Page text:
Every day, the sun rises, marches through the sky, and then sets. The world changes with it as people wake up, go about their business, and then rest. But your computer just sits there all day, only acknowledging the change in time by updating its clock. Your computer is the same at night as it is during the day, even though it would make sense to adjust some settings automatically.
There are a variety of third-party tools for Windows that can change the way your computer acts as the day goes on, from changing your screen’s color temperature to setting desktop wallpapers, tweaking sound levels, and blocking websites.
Color Temperature: f.lux
We all have a circadian rhythm — an internal clock that tells us when it’s time to stay awake and when it’s time to sleep. Staring at a bright, sun-like screen at night can interfere with our circadian rhythm, making our body think it’s time to stay awake when we should be getting tired. If you use the computer late at night and find yourself feeling awake when you should be getting tired, this may be why.
To adjust for this, f.lux “warms” the colors on your screen at night to imitate the lightning in your room instead of a bright, glaring sun. In other words, it automatically changes your display’s colors depending on the time of day.
Sound Profiles: Volume Concierge
Your computer doesn’t have common sense about its volume level. If you were listening to music at a loud volume earlier in the day and then turned on your computer in the middle of the night, its speakers would blast out any sound and possibly wake people up. This can be embarrassing for you and obnoxious for the sleeper.
To prevent this from happening, try Softorino’s Volume Concierge. It’s a simple application that allows you to create “volume rules.” These rules can automatically adjust your computer’s volume at certain times. For example, you could automatically mute the computer at night and then turn the volume back up again in the morning.
Desktop Backgrounds: Windows or BioniX Wallpaper
Windows has the ability to automatically change your desktop background, setting up a slideshow of images. You can select how often you want Windows to change the background. You could have your desktop background appear as a sunrise image in the morning, a sunny day during the day, a sunset in the evening, and a nighttime background at night. Find some great wallpapers and your computer’s background will change throughout the day along with the rest of the world.
To do this, you can use the tools built into Windows, but you’ll have to start the wallpaper-changing at a specific time. For example, if you want to enable a night background at 8pm and a day background at 8am, you’d have to set the night background and tell Windows to change your wallpaper every 12 hours. Windows will then change you wallpaper every 12 hours from the time you enabled this option — so you’d have to change these settings at exactly 8pm.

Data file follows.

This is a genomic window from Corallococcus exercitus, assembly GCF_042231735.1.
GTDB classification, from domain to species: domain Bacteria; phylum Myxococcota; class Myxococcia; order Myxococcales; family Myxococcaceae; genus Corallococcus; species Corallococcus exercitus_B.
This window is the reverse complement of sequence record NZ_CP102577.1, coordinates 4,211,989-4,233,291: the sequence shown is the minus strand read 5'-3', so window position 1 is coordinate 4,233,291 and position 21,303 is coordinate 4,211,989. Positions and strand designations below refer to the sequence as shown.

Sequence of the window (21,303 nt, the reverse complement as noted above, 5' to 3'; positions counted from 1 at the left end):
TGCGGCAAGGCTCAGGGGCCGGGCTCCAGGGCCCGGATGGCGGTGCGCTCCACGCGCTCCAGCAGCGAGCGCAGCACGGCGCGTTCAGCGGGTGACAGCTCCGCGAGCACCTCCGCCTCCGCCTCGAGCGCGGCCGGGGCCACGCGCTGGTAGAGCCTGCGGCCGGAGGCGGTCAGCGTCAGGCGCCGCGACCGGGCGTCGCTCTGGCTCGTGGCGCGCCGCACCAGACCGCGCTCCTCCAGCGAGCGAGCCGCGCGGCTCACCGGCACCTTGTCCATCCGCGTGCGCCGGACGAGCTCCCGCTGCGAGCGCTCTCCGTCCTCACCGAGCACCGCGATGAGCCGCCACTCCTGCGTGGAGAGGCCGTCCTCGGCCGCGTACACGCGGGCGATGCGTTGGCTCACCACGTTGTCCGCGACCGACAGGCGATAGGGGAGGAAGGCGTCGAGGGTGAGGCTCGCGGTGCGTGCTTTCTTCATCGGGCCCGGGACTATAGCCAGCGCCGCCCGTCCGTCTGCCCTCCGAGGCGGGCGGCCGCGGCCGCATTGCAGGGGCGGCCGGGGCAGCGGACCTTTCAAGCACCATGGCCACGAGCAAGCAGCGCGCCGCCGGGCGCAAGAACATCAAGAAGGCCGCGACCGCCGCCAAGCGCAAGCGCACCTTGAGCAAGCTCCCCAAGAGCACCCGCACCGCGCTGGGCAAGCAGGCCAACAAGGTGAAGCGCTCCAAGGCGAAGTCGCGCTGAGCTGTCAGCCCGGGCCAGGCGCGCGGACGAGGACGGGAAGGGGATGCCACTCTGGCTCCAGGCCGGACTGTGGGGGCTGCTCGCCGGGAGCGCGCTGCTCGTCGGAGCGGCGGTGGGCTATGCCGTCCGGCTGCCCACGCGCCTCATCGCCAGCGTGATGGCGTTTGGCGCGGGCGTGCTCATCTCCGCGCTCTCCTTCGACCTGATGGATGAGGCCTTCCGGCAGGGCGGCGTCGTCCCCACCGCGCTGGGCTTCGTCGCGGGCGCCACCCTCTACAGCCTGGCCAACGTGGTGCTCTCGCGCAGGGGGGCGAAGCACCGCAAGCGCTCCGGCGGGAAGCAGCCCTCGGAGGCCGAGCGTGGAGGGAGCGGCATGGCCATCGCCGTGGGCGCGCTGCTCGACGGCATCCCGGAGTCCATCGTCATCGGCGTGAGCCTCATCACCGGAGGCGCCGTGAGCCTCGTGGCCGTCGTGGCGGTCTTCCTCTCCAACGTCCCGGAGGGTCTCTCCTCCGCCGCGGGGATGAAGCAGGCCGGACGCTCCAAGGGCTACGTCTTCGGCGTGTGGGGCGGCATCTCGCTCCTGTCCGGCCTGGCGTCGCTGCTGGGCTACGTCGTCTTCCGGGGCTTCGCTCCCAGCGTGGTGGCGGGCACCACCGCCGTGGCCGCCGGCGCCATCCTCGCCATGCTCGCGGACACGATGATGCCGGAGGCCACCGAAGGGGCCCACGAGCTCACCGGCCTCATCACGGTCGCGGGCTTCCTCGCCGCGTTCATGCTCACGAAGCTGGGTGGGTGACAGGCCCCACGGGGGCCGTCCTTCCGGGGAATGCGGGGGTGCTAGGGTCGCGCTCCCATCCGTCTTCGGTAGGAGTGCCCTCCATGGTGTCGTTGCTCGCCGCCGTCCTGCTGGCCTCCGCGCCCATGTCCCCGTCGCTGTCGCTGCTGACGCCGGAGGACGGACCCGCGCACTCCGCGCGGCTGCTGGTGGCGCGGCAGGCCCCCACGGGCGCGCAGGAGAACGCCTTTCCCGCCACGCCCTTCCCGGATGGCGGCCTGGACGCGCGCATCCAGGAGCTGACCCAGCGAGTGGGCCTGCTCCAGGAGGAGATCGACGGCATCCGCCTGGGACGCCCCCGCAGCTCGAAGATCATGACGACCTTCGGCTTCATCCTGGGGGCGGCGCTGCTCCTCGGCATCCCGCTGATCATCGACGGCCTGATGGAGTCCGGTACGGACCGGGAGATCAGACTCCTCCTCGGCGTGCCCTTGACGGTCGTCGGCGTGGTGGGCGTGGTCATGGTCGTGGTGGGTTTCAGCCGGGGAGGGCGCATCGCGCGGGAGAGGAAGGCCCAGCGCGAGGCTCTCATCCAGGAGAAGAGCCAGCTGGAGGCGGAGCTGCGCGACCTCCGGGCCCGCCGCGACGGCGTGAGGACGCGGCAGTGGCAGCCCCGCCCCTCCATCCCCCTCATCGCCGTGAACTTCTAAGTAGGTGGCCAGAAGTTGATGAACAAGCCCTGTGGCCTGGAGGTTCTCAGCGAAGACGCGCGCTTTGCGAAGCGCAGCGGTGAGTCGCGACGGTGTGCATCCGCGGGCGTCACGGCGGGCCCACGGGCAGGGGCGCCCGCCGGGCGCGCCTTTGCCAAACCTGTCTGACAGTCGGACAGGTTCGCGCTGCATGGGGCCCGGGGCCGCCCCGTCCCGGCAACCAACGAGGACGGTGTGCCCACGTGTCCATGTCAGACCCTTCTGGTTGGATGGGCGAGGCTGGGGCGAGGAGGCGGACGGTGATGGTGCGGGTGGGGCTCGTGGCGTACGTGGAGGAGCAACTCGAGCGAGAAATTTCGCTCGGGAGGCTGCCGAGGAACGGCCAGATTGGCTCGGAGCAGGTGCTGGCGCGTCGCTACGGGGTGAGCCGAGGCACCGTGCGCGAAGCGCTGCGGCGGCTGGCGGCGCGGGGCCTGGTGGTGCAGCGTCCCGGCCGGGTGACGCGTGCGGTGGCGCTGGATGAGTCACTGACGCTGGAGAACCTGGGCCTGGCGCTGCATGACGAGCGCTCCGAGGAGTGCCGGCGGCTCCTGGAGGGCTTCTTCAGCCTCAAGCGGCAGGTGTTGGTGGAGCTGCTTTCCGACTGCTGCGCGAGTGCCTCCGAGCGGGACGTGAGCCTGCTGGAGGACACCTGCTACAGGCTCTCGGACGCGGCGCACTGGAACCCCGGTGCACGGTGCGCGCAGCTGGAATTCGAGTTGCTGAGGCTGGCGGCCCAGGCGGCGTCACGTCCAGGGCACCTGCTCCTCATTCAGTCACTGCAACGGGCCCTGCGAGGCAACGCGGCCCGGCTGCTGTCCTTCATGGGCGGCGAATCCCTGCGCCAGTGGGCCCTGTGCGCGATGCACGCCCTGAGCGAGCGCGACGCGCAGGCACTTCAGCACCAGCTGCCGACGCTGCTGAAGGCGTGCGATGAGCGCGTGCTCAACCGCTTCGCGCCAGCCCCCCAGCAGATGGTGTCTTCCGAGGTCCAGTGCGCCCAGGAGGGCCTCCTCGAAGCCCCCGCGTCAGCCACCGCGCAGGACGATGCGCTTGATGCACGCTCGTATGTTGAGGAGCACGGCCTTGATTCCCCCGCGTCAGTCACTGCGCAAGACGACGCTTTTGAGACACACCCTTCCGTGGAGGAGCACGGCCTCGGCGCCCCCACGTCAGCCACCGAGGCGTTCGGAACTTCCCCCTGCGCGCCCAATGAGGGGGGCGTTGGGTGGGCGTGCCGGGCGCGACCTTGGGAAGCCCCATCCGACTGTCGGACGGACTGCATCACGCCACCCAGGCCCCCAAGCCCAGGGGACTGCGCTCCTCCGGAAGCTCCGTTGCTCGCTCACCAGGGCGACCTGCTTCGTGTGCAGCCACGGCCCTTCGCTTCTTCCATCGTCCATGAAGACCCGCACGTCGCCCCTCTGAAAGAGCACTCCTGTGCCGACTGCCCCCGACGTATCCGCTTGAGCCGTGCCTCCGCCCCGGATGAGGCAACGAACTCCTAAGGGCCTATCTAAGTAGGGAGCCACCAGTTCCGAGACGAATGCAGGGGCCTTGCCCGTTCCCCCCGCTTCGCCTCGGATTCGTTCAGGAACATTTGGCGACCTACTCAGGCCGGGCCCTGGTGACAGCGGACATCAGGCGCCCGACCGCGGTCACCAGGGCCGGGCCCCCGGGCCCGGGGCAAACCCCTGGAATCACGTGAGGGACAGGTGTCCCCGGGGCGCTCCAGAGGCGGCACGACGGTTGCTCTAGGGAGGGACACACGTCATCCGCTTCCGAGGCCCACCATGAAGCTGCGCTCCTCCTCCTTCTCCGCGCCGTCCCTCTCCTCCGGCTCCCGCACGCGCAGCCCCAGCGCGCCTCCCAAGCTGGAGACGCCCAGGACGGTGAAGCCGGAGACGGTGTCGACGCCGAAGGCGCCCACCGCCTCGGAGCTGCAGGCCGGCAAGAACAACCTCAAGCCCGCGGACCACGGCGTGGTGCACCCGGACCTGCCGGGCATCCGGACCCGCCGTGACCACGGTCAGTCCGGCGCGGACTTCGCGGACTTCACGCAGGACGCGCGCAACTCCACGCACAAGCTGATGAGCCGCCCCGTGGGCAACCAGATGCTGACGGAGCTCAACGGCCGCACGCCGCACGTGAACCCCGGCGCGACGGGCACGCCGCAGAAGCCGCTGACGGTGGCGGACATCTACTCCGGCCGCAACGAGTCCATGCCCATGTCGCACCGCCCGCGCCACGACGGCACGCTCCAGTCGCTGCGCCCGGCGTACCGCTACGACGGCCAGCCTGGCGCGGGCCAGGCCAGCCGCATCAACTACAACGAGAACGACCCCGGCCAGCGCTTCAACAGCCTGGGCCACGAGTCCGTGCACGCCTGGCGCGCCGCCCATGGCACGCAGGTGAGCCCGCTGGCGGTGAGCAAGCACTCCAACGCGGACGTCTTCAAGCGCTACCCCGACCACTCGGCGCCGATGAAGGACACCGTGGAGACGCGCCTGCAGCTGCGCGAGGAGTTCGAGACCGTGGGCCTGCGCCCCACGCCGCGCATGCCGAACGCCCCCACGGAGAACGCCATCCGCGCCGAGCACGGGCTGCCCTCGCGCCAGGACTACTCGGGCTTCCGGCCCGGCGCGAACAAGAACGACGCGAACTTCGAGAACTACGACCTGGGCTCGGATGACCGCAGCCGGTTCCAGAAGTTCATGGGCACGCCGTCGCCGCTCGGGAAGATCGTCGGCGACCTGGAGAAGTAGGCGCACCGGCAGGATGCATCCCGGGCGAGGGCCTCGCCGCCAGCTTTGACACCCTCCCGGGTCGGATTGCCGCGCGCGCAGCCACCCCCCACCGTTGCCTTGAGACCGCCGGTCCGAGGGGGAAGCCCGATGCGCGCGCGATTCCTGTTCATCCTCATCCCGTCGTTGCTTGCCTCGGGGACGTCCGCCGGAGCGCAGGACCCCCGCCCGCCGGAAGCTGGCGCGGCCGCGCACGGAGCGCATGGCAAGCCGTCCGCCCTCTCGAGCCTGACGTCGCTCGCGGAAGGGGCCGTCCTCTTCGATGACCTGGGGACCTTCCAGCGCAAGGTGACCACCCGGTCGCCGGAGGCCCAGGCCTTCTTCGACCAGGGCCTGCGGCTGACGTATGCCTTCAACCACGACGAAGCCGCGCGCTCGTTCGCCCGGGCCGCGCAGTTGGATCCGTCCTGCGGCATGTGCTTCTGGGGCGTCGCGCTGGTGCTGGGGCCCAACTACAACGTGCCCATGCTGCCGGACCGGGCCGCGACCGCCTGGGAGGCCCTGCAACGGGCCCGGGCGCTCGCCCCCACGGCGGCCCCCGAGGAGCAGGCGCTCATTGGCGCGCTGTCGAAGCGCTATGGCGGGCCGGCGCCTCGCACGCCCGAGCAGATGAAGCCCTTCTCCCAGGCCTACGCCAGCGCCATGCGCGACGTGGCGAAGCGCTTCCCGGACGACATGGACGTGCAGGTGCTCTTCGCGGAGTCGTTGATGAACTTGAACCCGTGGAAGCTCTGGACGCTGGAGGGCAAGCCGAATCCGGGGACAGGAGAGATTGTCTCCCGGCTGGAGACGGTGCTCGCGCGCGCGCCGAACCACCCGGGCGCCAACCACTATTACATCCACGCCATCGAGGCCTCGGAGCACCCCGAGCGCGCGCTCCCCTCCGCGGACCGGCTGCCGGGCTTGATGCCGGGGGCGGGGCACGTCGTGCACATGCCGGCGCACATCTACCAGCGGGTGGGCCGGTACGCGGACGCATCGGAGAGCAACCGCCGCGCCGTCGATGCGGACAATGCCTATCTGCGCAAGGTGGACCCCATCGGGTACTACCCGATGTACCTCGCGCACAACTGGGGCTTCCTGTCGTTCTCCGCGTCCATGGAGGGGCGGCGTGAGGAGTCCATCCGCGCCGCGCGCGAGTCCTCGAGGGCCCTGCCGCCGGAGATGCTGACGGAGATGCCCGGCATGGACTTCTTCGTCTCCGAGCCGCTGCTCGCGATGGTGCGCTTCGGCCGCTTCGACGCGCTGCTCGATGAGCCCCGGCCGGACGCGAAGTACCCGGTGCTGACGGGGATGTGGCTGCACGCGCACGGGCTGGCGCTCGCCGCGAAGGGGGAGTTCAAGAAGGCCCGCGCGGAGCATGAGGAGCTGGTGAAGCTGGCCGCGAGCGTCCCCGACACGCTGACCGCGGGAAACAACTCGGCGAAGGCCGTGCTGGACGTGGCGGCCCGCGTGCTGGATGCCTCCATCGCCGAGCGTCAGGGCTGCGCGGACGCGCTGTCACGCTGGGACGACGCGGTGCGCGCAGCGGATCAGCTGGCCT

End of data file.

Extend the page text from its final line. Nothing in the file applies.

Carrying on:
This is a bit inconvenient to set up with just the features included in Windows, so you may want to use a third-party wallpaper changer like BioniX Wallpaper instead. It allows you to automatically change wallpapers at specific times.
Power Plans: SetPower
Windows allows you to customize power plans that control your computer’s power settings. For example, there’s a Power Saver plan to squeeze every last bit of battery life out of your computer and a High Performance plan that does the opposite.
You generally have to switch these power plans manually, but third-party software can allow you to configure them on a schedule. If you want to do this, use SetPower. Read our overview of SetPower for information about the other things it can do, including waking your computer and putting it to sleep at specific times.
Block Websites: Router, StayFocusd for Chrome, or LeechBlock for Firefox
You may also want to block time-wasting websites during specific hours of the day. Maybe you work from home and don’t want to be distracted by Facebook during business hours or perhaps you have kids and want to ensure they can’t access their favorite time-wasting sites when they’re supposed to be doing their homework.
Many routers have support for blocking websites on a schedule, so you may be able to configure this on your router. You’ll find this option in your router’s web-based setup interface.
If you just want a tool to keep yourself honest and put up a road block when you try to access Facebook or Twitter while you should be working, try the StayFocusd extension for Chrome or LeechBlock add-on for Firefox. We’ve also covered other ways to block addictive websites during specific times.
Do you use any other tools to change the way your computer performs depending on the time of day? Leave a comment below and share them!
Image Credit: halfrain on Flickr